Back in the day, the YellowPages was where it was at. If you could get noticed in the book, you were sure to get customers calling. When I was doing consulting, I spent a lot of time with the sales team at directory companies. I heard stories about how small business owners would line-up outside the YP office, waiting to get their ad in the book. Picture black Friday at a Walmart and that is what they claim it was like. I believe them too, a lot of these guys are driving BMW and Lexus' around town as a result of the commissions they've made in that era. They've paid off houses and student loans Game localization agency from the run they had. From what I understand, working for a directory service like the YellowPages felt similar to what working at Facebook or Google feels like today. The business came to you and you were basically an order taker; and a well compensated one at that.
But then everything changed. It was gradual too, so it snuck-up on people and caught them off-guard. The Internet started to gain traction and small business marketing budgets starting to diversify and allocate a portion for online advertising opportunities. They still spent a good deal with "the book", mostly because the web was still a nascent marketing channel and the opportunities were limited. So YP sales people kept taking orders and continued to make money; granted a little less but still a good income. So, although everyone knew the web was gaining a little, they remained calm. Directories rolled out a few new features to help YP ads stand out. They released a website to increase advertising opportunities and tried to evolve. They just did it so slowly.
Eventually, small business owners started getting calls from SEO companies and PPC experts. They learned about new technology and advertising platforms. They learned how to optimize a website. Long story short, they learned new techniques for marketing online and started to invest more into it. Unfortunately, many of these so-called SEO and PPC experts were simply wannabe entrepreneurs that wanted to capitalize on the opportunity. They all had a great pitch but very few of them could back it up. So they took the SMB's money and did their best. Sometimes with less than spectacular results.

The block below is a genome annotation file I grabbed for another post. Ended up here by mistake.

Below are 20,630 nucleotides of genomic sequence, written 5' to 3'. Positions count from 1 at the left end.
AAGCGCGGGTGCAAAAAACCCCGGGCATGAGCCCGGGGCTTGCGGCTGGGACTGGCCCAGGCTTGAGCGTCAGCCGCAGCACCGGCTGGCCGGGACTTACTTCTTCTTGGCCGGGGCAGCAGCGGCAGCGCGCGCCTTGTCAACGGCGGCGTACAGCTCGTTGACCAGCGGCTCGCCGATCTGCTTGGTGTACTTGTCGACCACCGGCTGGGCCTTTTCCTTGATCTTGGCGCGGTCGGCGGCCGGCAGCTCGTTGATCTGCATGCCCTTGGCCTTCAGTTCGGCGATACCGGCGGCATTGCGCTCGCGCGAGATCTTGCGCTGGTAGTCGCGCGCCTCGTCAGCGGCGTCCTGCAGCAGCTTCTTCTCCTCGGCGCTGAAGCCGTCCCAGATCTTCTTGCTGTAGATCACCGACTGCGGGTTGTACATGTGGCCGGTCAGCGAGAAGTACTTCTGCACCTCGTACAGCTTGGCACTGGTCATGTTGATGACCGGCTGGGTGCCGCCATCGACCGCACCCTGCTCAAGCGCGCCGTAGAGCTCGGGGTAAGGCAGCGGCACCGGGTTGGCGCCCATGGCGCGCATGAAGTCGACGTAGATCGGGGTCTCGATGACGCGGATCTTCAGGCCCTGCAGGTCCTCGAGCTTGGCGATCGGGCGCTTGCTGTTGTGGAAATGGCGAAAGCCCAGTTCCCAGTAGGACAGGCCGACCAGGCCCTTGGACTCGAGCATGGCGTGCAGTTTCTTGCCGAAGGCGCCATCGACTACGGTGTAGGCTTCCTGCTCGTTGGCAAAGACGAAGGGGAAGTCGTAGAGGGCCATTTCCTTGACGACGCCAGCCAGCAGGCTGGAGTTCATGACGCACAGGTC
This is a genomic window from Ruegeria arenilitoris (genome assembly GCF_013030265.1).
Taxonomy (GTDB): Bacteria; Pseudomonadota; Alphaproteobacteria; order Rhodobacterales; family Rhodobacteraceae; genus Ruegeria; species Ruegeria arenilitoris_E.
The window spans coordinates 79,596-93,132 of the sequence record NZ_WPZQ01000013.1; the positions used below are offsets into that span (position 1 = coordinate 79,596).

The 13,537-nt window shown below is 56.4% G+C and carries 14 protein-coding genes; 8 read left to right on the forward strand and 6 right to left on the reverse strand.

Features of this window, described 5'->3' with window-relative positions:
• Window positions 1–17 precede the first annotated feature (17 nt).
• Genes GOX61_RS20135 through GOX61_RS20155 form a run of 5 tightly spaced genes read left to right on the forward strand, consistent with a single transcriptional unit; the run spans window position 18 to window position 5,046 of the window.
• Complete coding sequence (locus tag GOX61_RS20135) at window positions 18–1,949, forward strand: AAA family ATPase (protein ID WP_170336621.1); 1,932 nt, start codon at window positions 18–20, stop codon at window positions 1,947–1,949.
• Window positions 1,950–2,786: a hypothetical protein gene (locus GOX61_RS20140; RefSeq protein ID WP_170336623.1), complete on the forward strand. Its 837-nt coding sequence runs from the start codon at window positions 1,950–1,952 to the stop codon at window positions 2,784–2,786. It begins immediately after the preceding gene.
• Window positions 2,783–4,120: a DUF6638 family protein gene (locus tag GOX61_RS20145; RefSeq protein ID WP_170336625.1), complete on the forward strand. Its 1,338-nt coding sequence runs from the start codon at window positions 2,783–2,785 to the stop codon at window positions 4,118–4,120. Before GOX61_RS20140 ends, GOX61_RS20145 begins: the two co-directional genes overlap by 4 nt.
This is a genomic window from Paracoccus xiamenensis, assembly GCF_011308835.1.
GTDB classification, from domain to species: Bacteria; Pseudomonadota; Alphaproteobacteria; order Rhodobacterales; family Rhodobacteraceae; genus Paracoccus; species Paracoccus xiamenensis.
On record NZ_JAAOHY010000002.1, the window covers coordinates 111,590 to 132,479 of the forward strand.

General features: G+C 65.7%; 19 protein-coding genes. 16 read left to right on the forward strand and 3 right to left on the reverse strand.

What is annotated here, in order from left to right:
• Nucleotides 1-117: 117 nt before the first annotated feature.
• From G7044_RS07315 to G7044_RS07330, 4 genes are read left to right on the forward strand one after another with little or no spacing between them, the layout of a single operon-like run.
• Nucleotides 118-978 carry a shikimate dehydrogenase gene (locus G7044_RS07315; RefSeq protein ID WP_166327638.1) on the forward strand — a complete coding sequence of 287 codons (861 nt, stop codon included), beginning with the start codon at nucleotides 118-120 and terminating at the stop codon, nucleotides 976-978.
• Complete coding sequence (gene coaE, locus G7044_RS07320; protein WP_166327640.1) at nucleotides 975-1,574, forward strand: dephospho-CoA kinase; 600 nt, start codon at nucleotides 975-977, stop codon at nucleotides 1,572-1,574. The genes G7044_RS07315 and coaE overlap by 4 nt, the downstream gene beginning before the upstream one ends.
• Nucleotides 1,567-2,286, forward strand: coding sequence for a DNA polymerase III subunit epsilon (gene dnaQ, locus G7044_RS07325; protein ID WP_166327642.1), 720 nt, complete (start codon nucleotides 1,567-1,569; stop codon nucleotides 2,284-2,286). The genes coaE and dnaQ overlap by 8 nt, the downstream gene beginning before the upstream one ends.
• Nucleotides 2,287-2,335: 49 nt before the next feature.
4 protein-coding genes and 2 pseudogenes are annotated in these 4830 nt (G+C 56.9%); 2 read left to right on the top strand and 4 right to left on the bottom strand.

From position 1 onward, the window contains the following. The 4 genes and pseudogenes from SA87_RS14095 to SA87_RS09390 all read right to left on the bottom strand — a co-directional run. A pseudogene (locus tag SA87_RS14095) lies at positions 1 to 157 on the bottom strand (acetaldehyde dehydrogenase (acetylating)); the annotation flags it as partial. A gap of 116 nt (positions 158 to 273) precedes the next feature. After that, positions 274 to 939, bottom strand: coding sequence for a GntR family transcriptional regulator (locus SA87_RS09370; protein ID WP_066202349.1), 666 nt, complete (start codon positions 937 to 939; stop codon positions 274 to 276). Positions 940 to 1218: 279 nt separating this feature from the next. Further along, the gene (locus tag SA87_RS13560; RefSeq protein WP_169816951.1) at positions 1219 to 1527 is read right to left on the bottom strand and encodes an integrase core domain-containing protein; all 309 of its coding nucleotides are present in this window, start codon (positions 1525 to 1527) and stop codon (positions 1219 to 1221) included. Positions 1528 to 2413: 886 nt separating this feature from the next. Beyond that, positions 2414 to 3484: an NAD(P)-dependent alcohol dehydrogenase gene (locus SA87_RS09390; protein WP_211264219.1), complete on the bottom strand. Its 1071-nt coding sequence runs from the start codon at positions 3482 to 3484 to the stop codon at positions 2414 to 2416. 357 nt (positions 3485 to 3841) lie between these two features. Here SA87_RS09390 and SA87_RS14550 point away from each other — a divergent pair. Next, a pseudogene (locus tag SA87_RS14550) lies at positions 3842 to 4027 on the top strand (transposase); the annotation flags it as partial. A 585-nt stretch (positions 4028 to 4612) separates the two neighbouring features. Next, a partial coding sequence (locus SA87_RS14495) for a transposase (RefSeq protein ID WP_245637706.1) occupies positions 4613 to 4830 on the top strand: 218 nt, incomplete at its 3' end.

Despite all of the noise and fakes that were popping up there were some legit companies that knew what they were doing. Many of them were local agencies that had morphed into digital marketing firms, leveraging real advertising and brand capabilities to deliver digital marketing solutions. This was a great era for the local small business because they had access to a real agency and the talent and big picture thinking that comes with that; and since most agencies were just getting their own feet with digital, they were pricing themselves in an affordable way and giving the SMB a great value for the money spent. But again things transitioned and bigger brands came knocking. The traditional clients that the agencies worked with starting needing more and more digital work done. The demand made it difficult for agencies to manage both small and large projects and a decision was made to focus on the big billers. So a lot of Game localization agency abandoned main street and went back to focusing on larger clients and projects.
The next era of evolution was the era where smaller agencies start popping everywhere. Entrepreneurs who worked at the large agencies recognized an opportunity to start a boutique agency that would serve the SMB market. They priced themselves a little lower, applied the same agency thinking and process and started to get to work. This was also the era when web services went big-box and companies like GoDaddy, Web.com and SitePoint started to grow. They got into the web design business, SEO game and provided marketing solutions of all kinds to small business owners. These options continued to grow and grow. Soon, we had too many and that is kind of where we are today. With all of the choices, a lot of small business owners feel paralyzed.